Multimillion-dollar lawsuit against Indianapolis apartment complex can proceed, COA rules

A pro se litigant who filed a $2.5 million lawsuit in Marion Superior Court using a small claims form will be able to seek damages from her landlord after the Court of Appeals of Indiana found res judicata did not bar all her claims.

Takila Walker filed a handwritten complaint in November 2019 in Marion County Small Claims Court against the landlords of the apartment she was leasing. She sought $8,000 in damages from Herman & Kittle Properties Inc. and Washington Pointe Apartments in Indianapolis.

Walker’s amended notice listed claims for “inhabitable (sic) living conditions, wrongful use of power, harassment, emotional distress, pain [and] suffering, attorney fees, court costs, humiliation, knowingly aware of employee contributing alcohol and narcotics to my minor children, move out at their total expense, days loss of pay from work.”

While her small claims case was pending, Walker filed a complaint in July 2020 in Marion Superior Court against her landlords. Court documents show Walker used a small claims court form, scribbling out the word “small” and writing in that the defendants owed her $2.5 million.

Her complaint asserted the damages were for “(i)nhabitable (sic) living conditions, wrongful use of power, knowingly intentional torture, [g]ross negligence, negligent infliction of emotional distress, constructive eviction, mental anguish, nuisance, breach of implied warranty of habitability, breach of contract, pain [and] suffering, voluntary acts against my health, attorney costs, intentional disregard of my (family’s) health, punitive damages, [and] personal injury.”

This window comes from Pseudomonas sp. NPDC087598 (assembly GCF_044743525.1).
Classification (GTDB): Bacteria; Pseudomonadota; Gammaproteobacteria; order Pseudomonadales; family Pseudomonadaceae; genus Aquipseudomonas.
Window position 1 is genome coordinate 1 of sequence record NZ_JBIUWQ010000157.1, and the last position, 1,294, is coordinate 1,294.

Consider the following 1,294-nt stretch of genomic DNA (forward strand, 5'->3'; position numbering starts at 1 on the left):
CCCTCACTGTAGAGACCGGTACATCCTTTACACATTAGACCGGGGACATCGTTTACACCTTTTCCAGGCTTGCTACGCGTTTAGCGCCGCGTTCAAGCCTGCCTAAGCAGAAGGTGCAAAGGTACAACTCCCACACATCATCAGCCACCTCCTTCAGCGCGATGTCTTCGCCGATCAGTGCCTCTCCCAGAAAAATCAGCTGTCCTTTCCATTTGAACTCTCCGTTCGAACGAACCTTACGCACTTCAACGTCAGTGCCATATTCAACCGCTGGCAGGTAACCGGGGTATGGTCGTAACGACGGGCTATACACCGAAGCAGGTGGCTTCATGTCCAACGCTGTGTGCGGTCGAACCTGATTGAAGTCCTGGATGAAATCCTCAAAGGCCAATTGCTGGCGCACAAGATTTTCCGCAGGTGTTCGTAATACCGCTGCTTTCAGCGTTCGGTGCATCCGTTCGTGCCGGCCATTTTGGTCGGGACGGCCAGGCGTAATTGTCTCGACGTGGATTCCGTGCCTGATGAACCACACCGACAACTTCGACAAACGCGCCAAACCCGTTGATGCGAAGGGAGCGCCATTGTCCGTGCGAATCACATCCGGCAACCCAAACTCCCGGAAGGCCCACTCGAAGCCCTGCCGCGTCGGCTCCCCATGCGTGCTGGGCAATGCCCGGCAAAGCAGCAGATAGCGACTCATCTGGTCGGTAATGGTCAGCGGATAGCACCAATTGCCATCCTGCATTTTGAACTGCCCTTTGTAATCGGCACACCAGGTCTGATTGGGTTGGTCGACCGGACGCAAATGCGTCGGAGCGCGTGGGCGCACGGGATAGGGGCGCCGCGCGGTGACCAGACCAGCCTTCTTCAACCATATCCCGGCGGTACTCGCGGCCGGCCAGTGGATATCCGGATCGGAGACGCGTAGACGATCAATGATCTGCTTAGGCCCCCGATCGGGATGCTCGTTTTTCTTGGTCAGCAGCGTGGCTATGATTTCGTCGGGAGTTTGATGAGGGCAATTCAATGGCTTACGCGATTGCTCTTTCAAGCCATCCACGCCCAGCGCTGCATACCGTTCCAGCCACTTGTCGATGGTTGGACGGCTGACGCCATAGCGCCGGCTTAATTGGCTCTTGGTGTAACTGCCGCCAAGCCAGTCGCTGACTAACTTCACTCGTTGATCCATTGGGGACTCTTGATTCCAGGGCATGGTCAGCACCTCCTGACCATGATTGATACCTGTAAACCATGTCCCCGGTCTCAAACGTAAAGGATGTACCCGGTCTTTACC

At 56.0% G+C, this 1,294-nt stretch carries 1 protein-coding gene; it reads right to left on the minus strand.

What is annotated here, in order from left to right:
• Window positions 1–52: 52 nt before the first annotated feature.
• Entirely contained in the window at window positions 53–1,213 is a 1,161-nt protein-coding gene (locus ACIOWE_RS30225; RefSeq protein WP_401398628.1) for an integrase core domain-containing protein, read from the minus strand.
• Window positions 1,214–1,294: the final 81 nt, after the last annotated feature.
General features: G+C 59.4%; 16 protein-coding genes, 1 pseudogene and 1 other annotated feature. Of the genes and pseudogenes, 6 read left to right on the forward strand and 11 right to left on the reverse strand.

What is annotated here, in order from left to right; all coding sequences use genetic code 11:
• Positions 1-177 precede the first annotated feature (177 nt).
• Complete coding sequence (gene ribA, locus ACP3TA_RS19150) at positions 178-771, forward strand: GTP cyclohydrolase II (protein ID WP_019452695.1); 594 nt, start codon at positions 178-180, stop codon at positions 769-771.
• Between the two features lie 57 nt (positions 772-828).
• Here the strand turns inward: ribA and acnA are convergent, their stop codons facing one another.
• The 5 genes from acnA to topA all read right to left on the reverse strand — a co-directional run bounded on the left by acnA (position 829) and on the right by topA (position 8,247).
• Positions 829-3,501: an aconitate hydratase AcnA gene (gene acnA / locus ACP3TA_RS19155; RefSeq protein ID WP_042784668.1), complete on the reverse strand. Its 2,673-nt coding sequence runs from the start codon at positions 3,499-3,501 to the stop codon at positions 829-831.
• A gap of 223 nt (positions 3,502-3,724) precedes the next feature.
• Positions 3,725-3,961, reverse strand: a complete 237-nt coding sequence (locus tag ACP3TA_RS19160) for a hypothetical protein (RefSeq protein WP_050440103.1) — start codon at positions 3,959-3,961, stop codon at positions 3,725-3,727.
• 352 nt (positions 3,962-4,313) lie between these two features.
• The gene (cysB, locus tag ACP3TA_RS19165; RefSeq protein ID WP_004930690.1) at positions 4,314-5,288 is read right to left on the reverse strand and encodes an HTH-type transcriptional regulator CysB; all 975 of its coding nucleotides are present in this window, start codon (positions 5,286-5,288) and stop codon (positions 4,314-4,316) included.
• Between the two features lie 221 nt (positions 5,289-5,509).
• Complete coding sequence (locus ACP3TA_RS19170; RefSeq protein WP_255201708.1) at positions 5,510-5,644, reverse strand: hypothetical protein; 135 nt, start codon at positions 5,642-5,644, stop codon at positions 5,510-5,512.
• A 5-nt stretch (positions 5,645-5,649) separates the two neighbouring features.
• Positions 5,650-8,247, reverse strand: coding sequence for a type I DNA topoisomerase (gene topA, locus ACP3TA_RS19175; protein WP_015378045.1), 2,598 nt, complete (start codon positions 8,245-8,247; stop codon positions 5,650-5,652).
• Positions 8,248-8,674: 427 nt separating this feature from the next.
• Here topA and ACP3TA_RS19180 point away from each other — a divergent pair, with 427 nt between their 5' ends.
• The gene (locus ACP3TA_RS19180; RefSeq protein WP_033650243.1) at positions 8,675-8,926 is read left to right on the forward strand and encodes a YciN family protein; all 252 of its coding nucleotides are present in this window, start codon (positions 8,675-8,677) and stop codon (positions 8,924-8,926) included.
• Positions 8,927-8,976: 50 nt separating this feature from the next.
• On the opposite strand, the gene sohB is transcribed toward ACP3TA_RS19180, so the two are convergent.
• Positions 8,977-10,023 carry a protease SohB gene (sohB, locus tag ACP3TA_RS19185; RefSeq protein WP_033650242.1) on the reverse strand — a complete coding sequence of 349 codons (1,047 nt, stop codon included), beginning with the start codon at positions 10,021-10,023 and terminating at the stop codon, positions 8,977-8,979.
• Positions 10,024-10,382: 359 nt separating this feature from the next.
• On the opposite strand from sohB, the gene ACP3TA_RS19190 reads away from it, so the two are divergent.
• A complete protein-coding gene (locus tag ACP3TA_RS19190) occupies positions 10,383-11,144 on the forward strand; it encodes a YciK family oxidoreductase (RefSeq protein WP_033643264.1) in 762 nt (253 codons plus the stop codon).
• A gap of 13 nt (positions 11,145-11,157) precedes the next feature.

The landlords filed a motion to dismiss pursuant to Indiana Trial Rule 12(B)(8). They argued the trial court should dismiss Walker’s complaint because the same action was pending in small claims court.

By the time Marion Superior conducted a trial, the small claims court had decided that Walker had failed to prove by a preponderance of evidence that the apartment was uninhabitable or that she was constructively evicted. The landlords argued to the trial court that Walker had initiated two similar lawsuits against them, and the only difference was the amount of damages. Walker countered that the small claims court had only ruled on a portion of her claims and had advised that the issues pertaining to her health were out of its jurisdiction.

The Marion Superior Court granted the motion to dismiss. Walker appealed, arguing the ruling ran afoul of the principles of res judicata.

In Takila Walker v. Herman & Kittle Properties, Inc. and Washington Pointe Apartments, 21A-CT-284, the Court of Appeals agreed.

“The judgment of the Small Claims Court was limited solely to damages caused to Walker based on her claim that her apartment was uninhabitable, and the Small Claims decided nothing with regard to her other issues,” Judge Patricia Riley wrote. “Although Walker raised similar allegations in both actions, we find that the unappealed small claims order was res judicata only in relation to whether the Appellees breached the implied warranty of habitability. The order was not a judgment ‘on the merits’ sufficient to bar Walker’s other claims in her current action.”

Judge Elaine Brown wrote a separate concurring opinion, clarifying that on remand only the claim of “voluntary acts against my health” remains. As part of her appeal, Walker did not make an argument as to the other claims, so she has waived the viability of those claims.

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